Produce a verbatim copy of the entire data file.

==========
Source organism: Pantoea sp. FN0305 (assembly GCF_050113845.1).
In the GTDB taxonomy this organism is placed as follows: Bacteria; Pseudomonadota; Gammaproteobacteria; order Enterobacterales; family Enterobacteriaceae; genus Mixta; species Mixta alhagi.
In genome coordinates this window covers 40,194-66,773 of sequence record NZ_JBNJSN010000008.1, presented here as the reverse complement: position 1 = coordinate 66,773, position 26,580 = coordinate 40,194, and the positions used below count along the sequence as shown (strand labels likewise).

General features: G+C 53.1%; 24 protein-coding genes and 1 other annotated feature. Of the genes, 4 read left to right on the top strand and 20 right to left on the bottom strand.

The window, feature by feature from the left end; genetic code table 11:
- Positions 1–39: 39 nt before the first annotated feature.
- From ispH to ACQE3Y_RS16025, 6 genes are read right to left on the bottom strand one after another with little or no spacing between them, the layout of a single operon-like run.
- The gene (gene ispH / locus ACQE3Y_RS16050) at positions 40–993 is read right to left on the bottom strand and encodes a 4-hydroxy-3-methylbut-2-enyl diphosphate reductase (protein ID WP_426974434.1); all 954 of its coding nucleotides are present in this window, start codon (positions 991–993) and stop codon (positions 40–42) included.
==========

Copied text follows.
Source organism: Pantoea sp. FN0305 (assembly GCF_050113845.1).
In the GTDB taxonomy this organism is placed as follows: Bacteria; Pseudomonadota; Gammaproteobacteria; order Enterobacterales; family Enterobacteriaceae; genus Mixta; species Mixta alhagi.
In genome coordinates this window covers 40,194-66,773 of sequence record NZ_JBNJSN010000008.1, presented here as the reverse complement: position 1 = coordinate 66,773, position 26,580 = coordinate 40,194, and the positions used below count along the sequence as shown (strand labels likewise).

General features: G+C 53.1%; 24 protein-coding genes and 1 other annotated feature. Of the genes, 4 read left to right on the top strand and 20 right to left on the bottom strand.

The window, feature by feature from the left end; genetic code table 11:
- Positions 1–39: 39 nt before the first annotated feature.
- From ispH to ACQE3Y_RS16025, 6 genes are read right to left on the bottom strand one after another with little or no spacing between them, the layout of a single operon-like run.
- The gene (gene ispH / locus ACQE3Y_RS16050) at positions 40–993 is read right to left on the bottom strand and encodes a 4-hydroxy-3-methylbut-2-enyl diphosphate reductase (protein ID WP_426974434.1); all 954 of its coding nucleotides are present in this window, start codon (positions 991–993) and stop codon (positions 40–42) included.